The hustlers and hookers they filled the room…down at the place they call the Spanish Moon…
Big John waved a hand in front of his face. “I can’t breathe from all of the smoke in here.”
I got up to open the doors leading into the backyard. The room had started getting cloudy after the first hour of the weekly poker game.
“Fight fire with fire,” Barney growled, tossing a cigar in his direction.
Big John turned up his nose. “I don’t like smoke.”
“Neither do I,” Barney snarled as he inhaled another Marlboro. “Shut up and deal.”
Smiley grinned and stared at the lights.
There was whiskey…and bad cocaine…the poison will get you just the same…
“What in the hell is that music?” Big John blared.
“Man, you bitch too much,” Burt grumbled. He nudged Barney. “I told you we shouldn’t have invited him.”
“Nobody invited me,” Big John said. “I just showed up on my own.”
“How’d you know how to get here?”
Big John matched Smiley’s grin. “I just drove around until I saw all the buzzards circling around this house. I knew I’d find a bunch of dead losers in here.”
“Man, that’s cold,” Little Stevie One said.
“Shut up, boy,” Big John coughed as he lit the cigar. “Nobody invited you, either. You wouldn’t be at this game ’cept you’re visiting from New York. We’ll take East Coast money anytime.”
“Don’t break hard on my buddy,” Little Stevie Two jumped in. “I invited him.”
“You shut up, too,” Big John spat. He cast a derisive glance at the two Stevies. “I don’t know why we let radio people in this game anyhow.”
“So we can take your money legally,” Little Stevie One said as he threw five white chips into the middle of the table. “Ante up.”
“All you guys can it!” I put in my money. “That’s getting awfully close to business talk. One more slip and it’ll cost you fifty dollars.”
“The hell you say.” Big John made the pot right. “Besides, you’ve got this music playing. I’m sure that’s a subliminal message your subtle, skinny ass is trying to get across.”
“It’s Little Feat, you idiot,” Burt laughed. “It’s so old, you worked it at Columbia.”
Big John slapped his hand down. “That is business talk, boy, put fifty in the middle.”
Burt flipped him off.
“Play cards,” Johnny C said from the corner.
“Play cards?” Barney lit another cigarette.
“You’ve been in the deep freeze ever since you won the first two pots. Why don’t you try staying in a hand for a change? You’ll never make it to the car with all that money anyhow.”
I checked my hole cards and made a Plen bet.
“What’s the game?” Big John asked.
“Seven card Macintosh, high-low, two spit cards and you can buy a card for twenty.”
Big John made a face. “How do you play?”
“Just call the two dollars and we’ll teach you as you go along,” I told him.
“I’ll be damned if I’ll do that,” Big John cried. “All you guys want is my money.”
“You sound surprised.”
Big John shook his head. “Nope, just hurt.”
“You keep playing all those hands and you’re really going to get hurt,” Kevin snickered.
Big John gave him a look. “When I want your opinion, hot shot, I’ll beat it out of you.”
“Come on,” Barney snapped, “bet or fold.”
Big John’s eyebrows twitched and he shot a quick glance in Kevin’s direction. He threw two chips in the pot and said, “I’ll bet a Seaweed.”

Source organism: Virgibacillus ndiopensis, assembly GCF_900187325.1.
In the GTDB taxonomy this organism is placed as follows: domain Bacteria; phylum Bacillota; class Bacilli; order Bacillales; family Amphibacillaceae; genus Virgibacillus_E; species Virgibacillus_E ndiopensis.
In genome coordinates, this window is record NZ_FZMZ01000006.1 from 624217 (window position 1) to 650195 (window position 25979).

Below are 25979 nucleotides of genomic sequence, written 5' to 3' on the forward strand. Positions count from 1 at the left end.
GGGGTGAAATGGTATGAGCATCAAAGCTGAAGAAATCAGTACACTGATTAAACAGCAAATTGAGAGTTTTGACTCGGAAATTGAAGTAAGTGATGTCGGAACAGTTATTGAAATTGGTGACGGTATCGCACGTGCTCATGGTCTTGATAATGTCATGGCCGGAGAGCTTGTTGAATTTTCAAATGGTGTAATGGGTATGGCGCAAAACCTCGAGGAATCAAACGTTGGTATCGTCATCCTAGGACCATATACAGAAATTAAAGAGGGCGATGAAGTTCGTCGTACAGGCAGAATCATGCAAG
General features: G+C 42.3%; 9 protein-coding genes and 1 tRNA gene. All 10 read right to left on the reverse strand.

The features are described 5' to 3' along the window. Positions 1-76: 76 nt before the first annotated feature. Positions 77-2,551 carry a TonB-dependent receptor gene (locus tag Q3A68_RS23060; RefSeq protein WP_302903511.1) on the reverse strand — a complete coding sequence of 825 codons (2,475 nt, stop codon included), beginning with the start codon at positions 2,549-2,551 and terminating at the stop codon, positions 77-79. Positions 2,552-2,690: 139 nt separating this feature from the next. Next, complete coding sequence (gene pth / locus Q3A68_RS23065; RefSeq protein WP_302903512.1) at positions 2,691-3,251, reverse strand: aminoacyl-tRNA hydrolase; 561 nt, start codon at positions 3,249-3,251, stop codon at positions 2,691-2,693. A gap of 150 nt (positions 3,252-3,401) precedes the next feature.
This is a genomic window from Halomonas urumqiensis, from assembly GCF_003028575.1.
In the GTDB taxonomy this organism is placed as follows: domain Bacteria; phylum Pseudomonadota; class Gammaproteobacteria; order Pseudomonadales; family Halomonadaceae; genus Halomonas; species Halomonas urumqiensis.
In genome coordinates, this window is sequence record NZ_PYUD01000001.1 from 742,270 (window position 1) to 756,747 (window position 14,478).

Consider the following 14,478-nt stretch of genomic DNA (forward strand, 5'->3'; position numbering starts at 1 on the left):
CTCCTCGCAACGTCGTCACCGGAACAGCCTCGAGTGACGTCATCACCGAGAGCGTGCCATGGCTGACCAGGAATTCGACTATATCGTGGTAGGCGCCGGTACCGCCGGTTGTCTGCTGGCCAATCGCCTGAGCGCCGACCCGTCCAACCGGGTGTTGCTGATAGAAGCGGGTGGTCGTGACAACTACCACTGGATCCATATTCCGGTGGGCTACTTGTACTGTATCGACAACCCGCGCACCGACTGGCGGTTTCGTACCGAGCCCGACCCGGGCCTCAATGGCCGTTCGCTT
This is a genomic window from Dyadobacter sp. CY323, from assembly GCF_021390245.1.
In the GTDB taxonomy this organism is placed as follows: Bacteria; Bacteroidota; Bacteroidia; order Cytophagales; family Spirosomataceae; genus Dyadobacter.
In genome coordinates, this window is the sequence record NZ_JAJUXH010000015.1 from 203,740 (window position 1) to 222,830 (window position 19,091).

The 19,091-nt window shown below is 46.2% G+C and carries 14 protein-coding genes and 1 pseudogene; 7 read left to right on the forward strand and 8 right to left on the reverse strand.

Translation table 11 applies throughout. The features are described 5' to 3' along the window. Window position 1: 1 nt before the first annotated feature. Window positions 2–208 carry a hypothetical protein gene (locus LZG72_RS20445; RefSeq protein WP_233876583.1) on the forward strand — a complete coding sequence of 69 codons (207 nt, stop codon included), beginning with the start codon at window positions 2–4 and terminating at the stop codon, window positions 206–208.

“Foul, damn it!” Johnny C yelled. “He’s talking business.”
“Fifty bucks, Big John,” I said. “You know the rules.”
Big John shrugged his shoulders and put in fifty. “It was worth it.”
“Call the Seaweed,” Smiley said, “And raise you a Lenny Kravitz.”
Before Johnny C could object, Plen tossed in another fifty.
“This is getting bad,” Little Stevie Two said.
Barney studied his cards, pursed his lips and reached for another cigarette.
“You gonna bet or look at those cards all night?” Burt asked.
Barney reached for his chips. “Call the Seaweed and Lenny Kravitz,” he paused dramatically, “and raise a Prince and a Tom Petty.”
Kevin threw his cards down. “This is really getting out of control.”
“Hey, I’m paying the tab,” Barney said as he threw in one hundred dollars.
“What’s up with you?” Big John asked.
“They’re already playing all of my records.”
Cards turned and the chips piled up in the middle. The table got tense. Smiley wasn’t smiling. Johnny C was in the freezer. Big John held his cards closer than a newborn child.
“Showtime,” Smiley said. “Let’em flop.”
Little Stevie One already had the lock low. It was a matter of who would split the pot with him…Big John or Little Stevie Two.
“Read’em and weep,” Big John cried. “Full house…Aces over Queens.” He reached for his share of the money.
“Not so fast,” Little Stevie Two said.
The table quieted down once more. All eyes were on the second Stevie. He played the moment like a maestro.
“Turn’em over,” Barney ordered.
Little Stevie Two did. “A blaze,” he said proudly.
Big John stared at the cards. “A blaze?” he yelled. “What the hell is a blaze?”
“Three diamonds, two hearts,” Little Stevie Two answered.
Big John’s face turned beet red. He leaned back in his chair and bit his lip. While the two Stevies split the pot, Big John opened his mouth a time or two to say something, but never did.
Finally, he leaned over and whispered in my ear. “Does a blaze beat a full house?”
I nodded. “It does in this game…as long as a radio guy is holding it.”
He shook his head. “That don’t hardly seem right.”
I shrugged. “So, what are you going to do?”
He was quite for a moment, then began shuffling the cards. “Shut up and deal.”